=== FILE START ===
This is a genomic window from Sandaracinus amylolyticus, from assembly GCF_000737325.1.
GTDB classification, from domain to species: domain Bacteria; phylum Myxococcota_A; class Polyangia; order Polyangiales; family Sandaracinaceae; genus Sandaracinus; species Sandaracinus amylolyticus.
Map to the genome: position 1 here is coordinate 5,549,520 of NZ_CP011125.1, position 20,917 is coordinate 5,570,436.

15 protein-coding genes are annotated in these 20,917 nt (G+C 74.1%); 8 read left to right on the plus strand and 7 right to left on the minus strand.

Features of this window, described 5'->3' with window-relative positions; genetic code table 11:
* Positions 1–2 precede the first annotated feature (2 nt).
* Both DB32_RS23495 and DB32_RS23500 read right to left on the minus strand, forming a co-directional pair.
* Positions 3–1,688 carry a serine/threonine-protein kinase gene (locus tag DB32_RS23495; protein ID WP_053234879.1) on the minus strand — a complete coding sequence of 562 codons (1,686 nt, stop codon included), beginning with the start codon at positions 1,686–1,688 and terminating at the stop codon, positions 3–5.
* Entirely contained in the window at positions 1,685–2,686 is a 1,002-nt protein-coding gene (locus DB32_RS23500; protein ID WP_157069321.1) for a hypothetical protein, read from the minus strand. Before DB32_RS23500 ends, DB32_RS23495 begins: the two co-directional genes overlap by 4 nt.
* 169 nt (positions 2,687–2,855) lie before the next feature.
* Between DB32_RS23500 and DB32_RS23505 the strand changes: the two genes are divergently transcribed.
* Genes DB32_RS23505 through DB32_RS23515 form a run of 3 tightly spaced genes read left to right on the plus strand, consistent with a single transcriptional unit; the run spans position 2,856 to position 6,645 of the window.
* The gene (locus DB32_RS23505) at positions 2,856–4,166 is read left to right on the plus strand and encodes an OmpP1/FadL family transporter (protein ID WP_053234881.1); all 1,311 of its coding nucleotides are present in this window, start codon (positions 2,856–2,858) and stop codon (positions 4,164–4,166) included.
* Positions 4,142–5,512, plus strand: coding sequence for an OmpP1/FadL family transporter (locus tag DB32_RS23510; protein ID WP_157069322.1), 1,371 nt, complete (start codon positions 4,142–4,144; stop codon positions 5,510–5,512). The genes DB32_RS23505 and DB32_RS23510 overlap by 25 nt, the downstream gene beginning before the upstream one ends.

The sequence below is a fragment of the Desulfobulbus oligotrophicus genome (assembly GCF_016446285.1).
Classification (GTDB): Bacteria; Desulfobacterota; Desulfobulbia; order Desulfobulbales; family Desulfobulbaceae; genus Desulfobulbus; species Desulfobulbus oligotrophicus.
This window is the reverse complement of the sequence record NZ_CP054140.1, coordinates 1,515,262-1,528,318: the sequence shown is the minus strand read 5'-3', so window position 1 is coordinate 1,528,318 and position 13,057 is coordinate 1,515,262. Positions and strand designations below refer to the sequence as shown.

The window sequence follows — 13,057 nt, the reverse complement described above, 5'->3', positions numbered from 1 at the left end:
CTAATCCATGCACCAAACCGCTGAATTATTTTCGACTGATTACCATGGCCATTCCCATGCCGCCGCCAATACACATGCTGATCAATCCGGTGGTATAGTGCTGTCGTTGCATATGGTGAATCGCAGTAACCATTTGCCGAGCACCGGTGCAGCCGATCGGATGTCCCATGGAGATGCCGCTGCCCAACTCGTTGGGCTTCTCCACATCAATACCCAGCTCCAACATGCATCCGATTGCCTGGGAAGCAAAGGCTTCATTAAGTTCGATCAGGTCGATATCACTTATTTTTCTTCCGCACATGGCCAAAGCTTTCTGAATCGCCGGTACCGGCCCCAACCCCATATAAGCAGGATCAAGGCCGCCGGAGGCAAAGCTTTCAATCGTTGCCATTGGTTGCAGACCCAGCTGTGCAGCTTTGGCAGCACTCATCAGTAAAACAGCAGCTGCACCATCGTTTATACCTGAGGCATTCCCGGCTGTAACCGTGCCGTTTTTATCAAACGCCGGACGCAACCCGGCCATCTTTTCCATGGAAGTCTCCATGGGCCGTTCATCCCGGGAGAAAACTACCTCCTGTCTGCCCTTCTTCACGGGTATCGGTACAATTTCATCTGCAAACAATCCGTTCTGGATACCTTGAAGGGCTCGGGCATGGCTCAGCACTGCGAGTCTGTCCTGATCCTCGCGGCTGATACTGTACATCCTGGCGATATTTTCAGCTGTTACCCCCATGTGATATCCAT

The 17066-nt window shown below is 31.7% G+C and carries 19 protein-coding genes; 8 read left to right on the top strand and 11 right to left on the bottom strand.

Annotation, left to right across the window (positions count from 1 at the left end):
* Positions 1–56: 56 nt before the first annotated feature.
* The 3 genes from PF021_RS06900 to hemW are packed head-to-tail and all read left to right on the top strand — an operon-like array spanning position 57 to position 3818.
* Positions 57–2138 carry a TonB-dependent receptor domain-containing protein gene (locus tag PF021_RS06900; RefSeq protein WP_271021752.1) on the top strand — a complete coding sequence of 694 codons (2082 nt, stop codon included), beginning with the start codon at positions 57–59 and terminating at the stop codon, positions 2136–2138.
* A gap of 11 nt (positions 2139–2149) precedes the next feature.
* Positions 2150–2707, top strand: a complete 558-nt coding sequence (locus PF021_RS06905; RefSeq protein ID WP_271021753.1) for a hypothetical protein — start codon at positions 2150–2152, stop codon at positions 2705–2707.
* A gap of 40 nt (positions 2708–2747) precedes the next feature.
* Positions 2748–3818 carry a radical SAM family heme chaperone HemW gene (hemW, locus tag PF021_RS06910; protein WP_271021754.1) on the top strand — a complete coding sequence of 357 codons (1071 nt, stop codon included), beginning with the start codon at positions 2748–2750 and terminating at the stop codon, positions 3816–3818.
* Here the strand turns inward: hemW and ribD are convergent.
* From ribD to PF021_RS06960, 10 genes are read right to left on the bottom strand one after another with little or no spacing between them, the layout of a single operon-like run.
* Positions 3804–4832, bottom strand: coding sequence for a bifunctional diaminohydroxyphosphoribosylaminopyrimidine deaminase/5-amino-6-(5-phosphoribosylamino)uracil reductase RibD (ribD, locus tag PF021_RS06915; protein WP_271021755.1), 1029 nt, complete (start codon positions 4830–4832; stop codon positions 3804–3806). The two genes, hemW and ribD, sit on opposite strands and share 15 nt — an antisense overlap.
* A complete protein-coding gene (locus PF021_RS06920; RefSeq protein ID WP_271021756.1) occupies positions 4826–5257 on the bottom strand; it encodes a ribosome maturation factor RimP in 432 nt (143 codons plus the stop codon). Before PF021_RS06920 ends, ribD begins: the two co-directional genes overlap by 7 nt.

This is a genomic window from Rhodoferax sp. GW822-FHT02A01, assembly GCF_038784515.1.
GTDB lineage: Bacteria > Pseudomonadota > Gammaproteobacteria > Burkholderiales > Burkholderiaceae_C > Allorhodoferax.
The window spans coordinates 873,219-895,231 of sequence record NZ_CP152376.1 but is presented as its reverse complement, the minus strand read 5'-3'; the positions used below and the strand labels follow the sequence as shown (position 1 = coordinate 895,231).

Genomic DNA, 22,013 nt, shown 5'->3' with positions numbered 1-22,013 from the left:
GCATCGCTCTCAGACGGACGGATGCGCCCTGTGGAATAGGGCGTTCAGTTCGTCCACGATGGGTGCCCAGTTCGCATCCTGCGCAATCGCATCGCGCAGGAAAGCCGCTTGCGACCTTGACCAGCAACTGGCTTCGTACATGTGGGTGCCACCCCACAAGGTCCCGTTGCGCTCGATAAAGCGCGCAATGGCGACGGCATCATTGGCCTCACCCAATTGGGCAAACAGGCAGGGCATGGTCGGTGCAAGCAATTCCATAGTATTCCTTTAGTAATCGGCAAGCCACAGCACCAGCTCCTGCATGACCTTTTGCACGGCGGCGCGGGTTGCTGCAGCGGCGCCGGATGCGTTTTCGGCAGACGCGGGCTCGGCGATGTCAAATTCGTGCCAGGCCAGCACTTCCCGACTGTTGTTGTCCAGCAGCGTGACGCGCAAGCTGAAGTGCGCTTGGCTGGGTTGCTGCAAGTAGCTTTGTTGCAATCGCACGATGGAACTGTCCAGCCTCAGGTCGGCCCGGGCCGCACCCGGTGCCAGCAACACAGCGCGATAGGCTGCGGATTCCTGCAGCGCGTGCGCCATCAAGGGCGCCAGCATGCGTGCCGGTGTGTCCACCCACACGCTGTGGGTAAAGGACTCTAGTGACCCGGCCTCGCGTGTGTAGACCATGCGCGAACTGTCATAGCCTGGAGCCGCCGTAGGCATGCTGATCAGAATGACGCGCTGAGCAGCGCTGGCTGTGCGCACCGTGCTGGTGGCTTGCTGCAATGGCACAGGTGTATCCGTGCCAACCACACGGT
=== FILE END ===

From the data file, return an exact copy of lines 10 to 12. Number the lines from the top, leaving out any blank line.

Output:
* 169 nt (positions 2,687–2,855) lie before the next feature.
* Between DB32_RS23500 and DB32_RS23505 the strand changes: the two genes are divergently transcribed.
* Genes DB32_RS23505 through DB32_RS23515 form a run of 3 tightly spaced genes read left to right on the plus strand, consistent with a single transcriptional unit; the run spans position 2,856 to position 6,645 of the window.